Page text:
“Trump now says privately it was misguided to pursue” criminal justice reform, claims Axios, “undercutting his instincts, and that he probably won’t win any more African-American support because of it.” He only did it because Jared asked him to, allegedly. Kushner has given Trump some terrible advice, most infamously recommending that he fire James Comey in the thick of the Russiagate probe, which ended up turbo-charging it. But his advice on criminal justice reform isn’t among that. The First Step Act championed by Trump in 2018 was one of the few broadly popular initiatives he’s undertaken as president, with nearly 60 percent in favor. If anything, Americans think it didn’t go far enough: A poll taken 10 days ago in the wake of the George Floyd protests found 69 percent of American adults believe the criminal justice needs either a complete overhaul or major changes. Among whites, 65 percent said so. Forty-six percent of Republicans agreed versus 47 percent who didn’t.
What Trump seems to miss, if you believe Axios’s reporting, is that measures like criminal justice reform aren’t really designed to win over black voters. Ideally they’ll win a few votes from that group, maybe enough to make Biden sweat a bit, but Democrats will run up the usual 85-point margin or thereabouts. The point of centrist programs like CJR is to convince white suburban college grads that the president is more moderate and willing to find common ground than they think. The reason they’ve drifted into the Democratic camp is that they don’t like his essential Trumpiness. And there are enough of them out there to swing the election: They made the difference for Dems in the 2018 House races and they’re poised to do so again this year. Trump now seems inclined to kiss off that group entirely, apparently in the belief that if he indulges his “instincts” he can run up the score high enough among working-class whites to offset every other demographic advantage Biden has working for him.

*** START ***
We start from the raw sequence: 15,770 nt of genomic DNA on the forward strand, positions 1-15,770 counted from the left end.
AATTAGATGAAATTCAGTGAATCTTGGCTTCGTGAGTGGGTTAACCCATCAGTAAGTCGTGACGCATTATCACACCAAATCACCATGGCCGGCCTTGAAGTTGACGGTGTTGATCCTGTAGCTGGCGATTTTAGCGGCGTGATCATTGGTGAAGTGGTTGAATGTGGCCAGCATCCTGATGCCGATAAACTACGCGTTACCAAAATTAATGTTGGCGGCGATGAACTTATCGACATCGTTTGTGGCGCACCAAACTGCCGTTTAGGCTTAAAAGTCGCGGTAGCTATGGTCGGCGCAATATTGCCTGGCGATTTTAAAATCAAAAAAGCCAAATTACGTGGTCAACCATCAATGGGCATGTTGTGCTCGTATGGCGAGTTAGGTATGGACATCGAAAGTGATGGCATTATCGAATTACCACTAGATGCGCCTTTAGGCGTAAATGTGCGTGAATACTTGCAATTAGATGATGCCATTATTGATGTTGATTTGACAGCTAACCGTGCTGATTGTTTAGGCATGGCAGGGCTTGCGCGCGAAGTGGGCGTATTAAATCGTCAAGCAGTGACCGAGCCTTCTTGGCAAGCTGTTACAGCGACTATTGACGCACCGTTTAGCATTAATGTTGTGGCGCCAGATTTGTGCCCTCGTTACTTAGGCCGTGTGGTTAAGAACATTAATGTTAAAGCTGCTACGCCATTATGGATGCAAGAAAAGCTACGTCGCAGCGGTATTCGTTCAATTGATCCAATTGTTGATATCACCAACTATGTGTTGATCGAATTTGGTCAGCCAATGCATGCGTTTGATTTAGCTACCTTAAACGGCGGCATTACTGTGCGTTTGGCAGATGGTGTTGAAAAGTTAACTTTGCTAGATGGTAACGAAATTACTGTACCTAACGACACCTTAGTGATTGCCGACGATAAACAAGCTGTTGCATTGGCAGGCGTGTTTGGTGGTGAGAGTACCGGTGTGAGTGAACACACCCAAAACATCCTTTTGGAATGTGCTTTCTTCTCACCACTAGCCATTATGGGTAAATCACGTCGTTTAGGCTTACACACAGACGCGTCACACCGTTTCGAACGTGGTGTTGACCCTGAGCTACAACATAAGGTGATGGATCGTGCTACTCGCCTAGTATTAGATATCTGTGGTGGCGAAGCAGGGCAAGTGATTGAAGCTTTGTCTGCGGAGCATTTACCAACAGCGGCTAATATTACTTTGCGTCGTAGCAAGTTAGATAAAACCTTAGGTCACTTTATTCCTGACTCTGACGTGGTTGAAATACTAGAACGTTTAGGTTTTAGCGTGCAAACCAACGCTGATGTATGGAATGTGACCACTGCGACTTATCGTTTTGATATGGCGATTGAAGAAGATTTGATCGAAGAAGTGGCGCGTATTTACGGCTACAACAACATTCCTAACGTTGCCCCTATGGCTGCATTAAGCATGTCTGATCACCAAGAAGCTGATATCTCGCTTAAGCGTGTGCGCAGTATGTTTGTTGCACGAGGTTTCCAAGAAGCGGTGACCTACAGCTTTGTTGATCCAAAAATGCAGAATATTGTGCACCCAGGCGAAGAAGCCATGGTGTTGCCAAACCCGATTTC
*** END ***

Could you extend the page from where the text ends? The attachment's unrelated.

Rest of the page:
What happens from here is unpredictable, as I don’t think I’ve ever seen a presidential campaign that doesn’t even try to win over swing voters. I wonder if Mitch McConnell’s ever seen one. His emphatic break from Trump on the important niche issue of masks may supply an answer. If Trump’s going all-in on Trumpiness the rest of the way as his “brand” then McConnell and Senate Republicans need to do what they can to fashion a brand of their own that’s somewhat distinct. It makes me wonder how they’re going to handle the defense bill with Warren’s amendment about renaming Confederate-named bases now that Trump’s threatened to veto it. If they want to signal a break with Trumpiness, the obvious move would be to pass it with veto-proof margins.
By the way, although the “blame Kushner” mentality is new-ish to Trump, it’s of course not new to his fans. Tucker Carlson unloaded on Kushner on his program a month ago, telling Fox viewers, “No one has more contempt for Donald Trump’s voters than Jared Kushner does.” (Axios notes in its post today that Trump pays close attention to Carlson’s show.) Coincidentally, there’s a bruising hit piece on Kushner this morning at Spectator USA replete with quotes from conservative activists and officials like “Jared is a total f***-up. Everything he touches turns to lead.” And “People who have sat in meetings with him, however, describe him as ‘slow’, ‘a moron’ and ‘not really that bright'”. Kushner’s made many enemies over the last four years; maybe watching the campaign falter has loosened some of their lips.
But it could also be that certain nationalists, possibly including those who’d like to regain some influence in the White House, are whispering to Trump and the media strategically in hopes of ousting Kushner at a moment when Trump is looking for a scapegoat for his polling. With Jared out of the way, there’d be an enormous power vacuum around the president just waiting to be filled. Stay tuned.